What It Really Means When Your Stretch Marks Itch

Stretch marks are a type of scar that comes in various forms and colors, but most often they resemble the shape of a line, and are white, red, or pink in color. These long, narrow scars are also known as striae distensae, according to Healthline, and show up on almost any part of the body. They typically develop in areas that have experienced recent weight gain, like the abdomen, thighs, hips, or arms.

Gaining weight doesn't necessarily mean you'll develop stretch marks. Stretch marks are more likely to appear if you've gained weight suddenly or in a short amount of time, and may be more visible if the weight is lost quickly, Glamderm reports.

The scars are very common during and after pregnancy due to the body making room for a growing baby. But stretch marks don't only occur during pregnancy. For example, tweens and teens may experience stretch marks due to weight gain during puberty, according to Healthline.

Luckily, stretch marks aren't harmful to your health. They can, however, leave you with a few uncomfortable symptoms, such as itchiness.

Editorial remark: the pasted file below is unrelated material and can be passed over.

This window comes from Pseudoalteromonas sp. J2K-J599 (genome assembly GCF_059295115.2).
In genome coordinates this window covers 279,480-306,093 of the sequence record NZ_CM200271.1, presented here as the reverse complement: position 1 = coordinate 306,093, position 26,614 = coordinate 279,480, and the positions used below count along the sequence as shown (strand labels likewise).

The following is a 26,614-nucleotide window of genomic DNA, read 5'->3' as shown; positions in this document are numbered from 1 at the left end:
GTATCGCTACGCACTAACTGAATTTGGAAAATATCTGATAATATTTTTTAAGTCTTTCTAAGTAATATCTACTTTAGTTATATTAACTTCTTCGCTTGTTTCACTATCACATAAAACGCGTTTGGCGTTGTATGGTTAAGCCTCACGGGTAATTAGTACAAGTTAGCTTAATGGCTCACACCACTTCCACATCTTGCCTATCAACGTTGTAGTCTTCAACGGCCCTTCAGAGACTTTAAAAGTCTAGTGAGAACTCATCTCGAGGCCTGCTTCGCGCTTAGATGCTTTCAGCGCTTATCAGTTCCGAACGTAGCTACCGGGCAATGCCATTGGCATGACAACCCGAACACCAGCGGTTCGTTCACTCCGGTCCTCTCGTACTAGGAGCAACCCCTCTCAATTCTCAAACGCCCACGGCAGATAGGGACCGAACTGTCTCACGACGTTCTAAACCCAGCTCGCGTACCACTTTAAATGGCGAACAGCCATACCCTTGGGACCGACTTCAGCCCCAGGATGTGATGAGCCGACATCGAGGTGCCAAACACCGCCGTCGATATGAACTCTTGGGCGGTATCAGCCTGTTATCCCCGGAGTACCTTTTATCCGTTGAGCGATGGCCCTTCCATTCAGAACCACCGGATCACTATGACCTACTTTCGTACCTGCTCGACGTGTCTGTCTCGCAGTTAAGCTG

Causes of itchy stretch marks

The real reason stretch marks itch is due to your skin tearing when it stretches (via Healthline). When the skin tears at the dermis, or its middle layer, the layer below the dermis fills in the tears with stretch marks, giving it an often bright red appearance at first. This makes that layer of skin more thin and soft, providing not nearly as much support to the skin and nerve effectors as it did before (via Glamderm). This lack of support can cause itchy stretch marks. This is especially common when stretch marks are first forming or healing.

Over time, stretch marks slowly begin to fade and become less noticeable, but they are permanent, like most scars, according to the American Academy of Dermatology (AAD). If you're looking for relief fast, it's best to start earlier rather than later as mature stretch marks are harder to treat. There are dozens of stretch mark creams, gels, and lotions on the market to treat stretch marks, but there's no guarantee that any given treatment will be effective. You'll be more likely to have success if you reach out to a dermatologist.